What can I say? The guy seems like a dick. Right?
But then again, I don’t have to like him (and doesn’t he look like somebody’s uptight dad from an 80s teen flick?). I always enjoyed True Lies, but it took me years to see it as a parody of sexism and not just a fun spy parody that also happened to be sexist. I could be wrong though in my interpretation. James Cameron may have actually intended it to be sexist and that all women are “biscuits.”
Eh, Avatar, whatever. I want it to be good. I’m hoping that it plays out like a nice counterpart to something like Where The Wild Things Are, with Spike Jonze’s take on the Maurice Sendak book being something for the kid in all of us…
…And Avatar being something for the adult in all of us who’s worried about the environment and indigenous peoples and fucking weirdly hot alien girls.
“Reality is that which, when you stop believing in it, doesn’t go away.”
-Phillip K. Dick, from “How To Build A Reality That Doesn’t Fall Apart Two Days Later.”
Is it me or was there nothing really of super duper interest that came out news-wise from this past Comic-Con?
I mean, the Lost panel sounded interesting, but it always does. No real super huge news teased from the last Lost panel ever, more just silly videos and what have you, it seemed like. Probably to preserve the mystery about what direction the new/final season will take? Whatever direction it is, I like how they’re teasing us with the strong possibility that next year will start with the rebooted timeline created via Jack/Juliet blowing up Jughead. Hmmm.
Damon Lindelof: “The time travel season is over. The flash-forward season is over. We have something different planned.” Great. But you guys always do. Is it next January/February yet?
Speaking of flash forwards… that show Flash Forward sounds interesting, but with Charlie in it? Ehhh. I’m sure this means that the silly little hobbit will weasel his way into the new season of Lost.
Other things of note from the just concluded Comic-Con 2009:
Apparently this young lady is on fire. She was good in Dr. Horrible as the harmless decent sweet Mary Sue female lead, and while her online show, The Guild, is just not for me, it’s apparently quite popular. She’s in those commercials for whatever the hell appliance store it is and she’s in that as yet unaired episode of Dollhouse which will supposedly lead to more appearances in season 2. She’s on fire!
And having witnessed her in person earlier this year at Wondercon, I can’t begin to describe to you how lovely she is in person. She almost looks bad for your teeth.
Iron Man 2.
Well, no, not really. The first Iron Man movie was okay, not bad at all, and kind of refreshing in what a trainwreck it wasn’t. But it wasn’t spectacular and part of that, I think, has to do with how uninteresting the Iron Man character is. If I was writing an Iron Man comic/movie, you want to know how I’d do it? Exactly the same as the first movie, just minus the actual suit of metal and guys in suits of metal hitting each other and just all of that bullshit, really. And maybe add in a little more sex. But it’d be a lot of Tony Stark just traveling the world, getting drunk, and solving all the world’s problems with money. Trust me, it’d work.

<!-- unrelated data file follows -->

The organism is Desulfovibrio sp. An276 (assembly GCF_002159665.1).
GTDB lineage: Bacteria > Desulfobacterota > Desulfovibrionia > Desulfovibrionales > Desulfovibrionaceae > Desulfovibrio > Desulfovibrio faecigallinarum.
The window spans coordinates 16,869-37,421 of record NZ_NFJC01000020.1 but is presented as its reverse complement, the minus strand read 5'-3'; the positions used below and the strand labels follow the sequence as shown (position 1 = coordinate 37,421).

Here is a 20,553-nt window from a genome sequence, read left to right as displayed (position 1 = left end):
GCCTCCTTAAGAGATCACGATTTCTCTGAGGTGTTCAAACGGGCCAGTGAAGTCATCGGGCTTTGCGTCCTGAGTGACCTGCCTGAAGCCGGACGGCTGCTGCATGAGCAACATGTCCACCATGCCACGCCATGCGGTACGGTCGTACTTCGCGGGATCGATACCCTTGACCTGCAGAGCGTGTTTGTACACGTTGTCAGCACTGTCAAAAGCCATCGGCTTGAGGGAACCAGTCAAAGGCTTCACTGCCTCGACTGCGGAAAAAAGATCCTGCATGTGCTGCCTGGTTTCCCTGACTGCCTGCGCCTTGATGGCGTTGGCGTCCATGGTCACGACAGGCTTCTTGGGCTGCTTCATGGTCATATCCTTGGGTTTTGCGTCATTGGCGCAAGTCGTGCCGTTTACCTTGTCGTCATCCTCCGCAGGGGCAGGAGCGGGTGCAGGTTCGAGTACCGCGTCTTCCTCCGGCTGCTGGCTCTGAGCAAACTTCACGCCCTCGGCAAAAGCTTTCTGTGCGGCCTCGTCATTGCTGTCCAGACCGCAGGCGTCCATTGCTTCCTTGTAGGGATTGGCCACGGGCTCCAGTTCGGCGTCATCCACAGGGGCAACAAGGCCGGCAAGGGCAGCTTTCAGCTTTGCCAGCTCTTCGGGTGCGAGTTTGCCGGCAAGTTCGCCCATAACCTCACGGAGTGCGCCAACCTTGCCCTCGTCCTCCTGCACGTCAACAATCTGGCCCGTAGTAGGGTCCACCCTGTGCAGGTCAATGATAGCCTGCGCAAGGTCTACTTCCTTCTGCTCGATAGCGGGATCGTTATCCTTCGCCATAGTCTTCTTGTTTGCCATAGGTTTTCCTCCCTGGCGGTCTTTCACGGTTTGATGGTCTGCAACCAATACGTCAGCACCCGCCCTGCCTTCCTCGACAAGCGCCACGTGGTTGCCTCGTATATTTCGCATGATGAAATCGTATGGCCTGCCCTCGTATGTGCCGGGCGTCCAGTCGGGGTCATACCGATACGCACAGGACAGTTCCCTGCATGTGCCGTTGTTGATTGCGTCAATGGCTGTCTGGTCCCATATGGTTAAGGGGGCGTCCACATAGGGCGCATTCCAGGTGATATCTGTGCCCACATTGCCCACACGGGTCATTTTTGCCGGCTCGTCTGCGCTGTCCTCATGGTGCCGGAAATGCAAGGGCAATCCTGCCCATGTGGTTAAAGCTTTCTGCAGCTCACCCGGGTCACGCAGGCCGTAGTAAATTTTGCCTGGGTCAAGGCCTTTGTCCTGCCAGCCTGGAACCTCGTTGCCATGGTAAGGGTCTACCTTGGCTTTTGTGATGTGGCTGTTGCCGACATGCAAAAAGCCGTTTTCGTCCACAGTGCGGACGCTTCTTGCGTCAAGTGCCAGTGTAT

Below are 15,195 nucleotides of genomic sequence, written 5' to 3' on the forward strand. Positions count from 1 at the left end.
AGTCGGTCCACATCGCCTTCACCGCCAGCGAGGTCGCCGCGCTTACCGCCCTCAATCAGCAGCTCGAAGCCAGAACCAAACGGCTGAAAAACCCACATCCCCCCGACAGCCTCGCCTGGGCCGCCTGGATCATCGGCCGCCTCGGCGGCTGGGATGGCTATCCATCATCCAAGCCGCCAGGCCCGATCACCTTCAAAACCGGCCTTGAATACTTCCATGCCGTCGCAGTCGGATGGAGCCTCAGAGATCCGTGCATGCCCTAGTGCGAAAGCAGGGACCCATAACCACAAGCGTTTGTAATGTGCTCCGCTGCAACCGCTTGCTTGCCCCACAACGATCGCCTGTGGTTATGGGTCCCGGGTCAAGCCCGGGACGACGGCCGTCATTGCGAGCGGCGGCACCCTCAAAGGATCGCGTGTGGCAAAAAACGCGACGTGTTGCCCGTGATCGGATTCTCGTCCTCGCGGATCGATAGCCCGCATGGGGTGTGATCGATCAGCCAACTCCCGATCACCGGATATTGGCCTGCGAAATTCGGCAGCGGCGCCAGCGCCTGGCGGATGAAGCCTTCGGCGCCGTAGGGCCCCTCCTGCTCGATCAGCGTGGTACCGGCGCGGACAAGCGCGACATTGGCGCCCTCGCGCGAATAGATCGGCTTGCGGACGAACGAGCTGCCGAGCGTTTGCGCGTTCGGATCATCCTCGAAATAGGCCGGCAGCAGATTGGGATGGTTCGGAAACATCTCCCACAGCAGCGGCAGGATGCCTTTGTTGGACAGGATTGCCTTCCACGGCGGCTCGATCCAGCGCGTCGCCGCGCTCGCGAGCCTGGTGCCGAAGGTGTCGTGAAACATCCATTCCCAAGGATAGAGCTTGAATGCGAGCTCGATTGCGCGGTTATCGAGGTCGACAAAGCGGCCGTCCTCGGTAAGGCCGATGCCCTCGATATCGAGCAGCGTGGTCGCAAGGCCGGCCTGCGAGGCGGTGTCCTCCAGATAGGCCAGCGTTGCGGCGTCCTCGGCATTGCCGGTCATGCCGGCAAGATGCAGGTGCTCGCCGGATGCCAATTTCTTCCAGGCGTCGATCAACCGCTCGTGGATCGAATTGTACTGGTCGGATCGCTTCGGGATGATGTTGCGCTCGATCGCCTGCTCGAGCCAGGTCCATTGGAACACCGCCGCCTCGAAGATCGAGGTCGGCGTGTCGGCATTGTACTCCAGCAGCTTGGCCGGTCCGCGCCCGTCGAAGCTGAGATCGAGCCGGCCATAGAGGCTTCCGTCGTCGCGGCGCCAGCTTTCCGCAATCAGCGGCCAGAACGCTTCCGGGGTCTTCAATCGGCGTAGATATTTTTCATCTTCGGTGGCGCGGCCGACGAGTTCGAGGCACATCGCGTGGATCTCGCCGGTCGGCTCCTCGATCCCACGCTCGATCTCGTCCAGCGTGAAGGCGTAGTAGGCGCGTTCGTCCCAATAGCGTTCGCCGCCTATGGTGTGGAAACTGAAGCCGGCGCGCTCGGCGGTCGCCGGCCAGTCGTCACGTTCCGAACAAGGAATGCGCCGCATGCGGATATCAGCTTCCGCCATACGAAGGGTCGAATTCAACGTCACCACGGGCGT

Honestly, I could give a shit about this movie. In fact, it looks kind of stupid to me. But look at that picture up above. That’s hardcore, right?
The trailer for the new Tron movie, Tron 2.0, Tron: Legacy, Tr2n, whatever the hell it’s called:
The quality on that video is crap. Go here to see it in much better quality, minus the soundtrack score.
Granted, if it were up to me, I’d suggest they just remake Tron, because who’s honestly seen that movie recently? The last time I saw it, I was probably 4 and back, then I thought it was awesome, but back then cames like Pong were The Shit.
James Cameron’s Avatar.
I’ll admit, while I’m not on the edge of my seat with excitement, I‘ve got some curiosities.
The only actual bit of comic book whatever news that I’ve heard out of SDCC that was remotely interesting, and believe me, this is. And a long time coming too. So much so that it’d be impossible to sum up quickly, but for now, let’s just say: Fuck Todd McFarlane.
The new season of Heroes!
No, I can’t back that up. Sorry. Not even close. August Bravo told me not long ago that he had to eventually drop this show and it sounds like he picked the perfect time. From what I can tell the next season will focus on some kind of weird carnival bullshit, Sylar looking creepy, and a very special episode where Claire the cheerleader gives lipstick lesbianism (with the lovely Madeline Zima) a on off try, probably right around Sweeps.
Doctor Who‘s new specials and the next iteration.
In short: Fuck the haters. And pity the confused. Sadly, the movies rumors were way off, but that’s probably for the best right now. The trailer for the next special in the UK, “The Waters Of Mars” is here:
That’s the new trailer, from the recent Comic-Con panel, and you can find the original teaser trailer here, and the preview scene here. I’ll spare you the teaser for “The End Of Time” because it’s just a kind of placeholder. If you know what I’m talking about, then you know.
And, of course, filming is underway on the new season already with the new Doctor and the new companion:
Badass ladies and super empowerment.
The panel with Zoe Saldana, Sigourney Weaver, Elizabeth Mitchelle, and Eliza Dushku (who is now dating Rick Fucking Fox) sounded interesting. Kind of fan service-y with no real depth, but interesting nonetheless.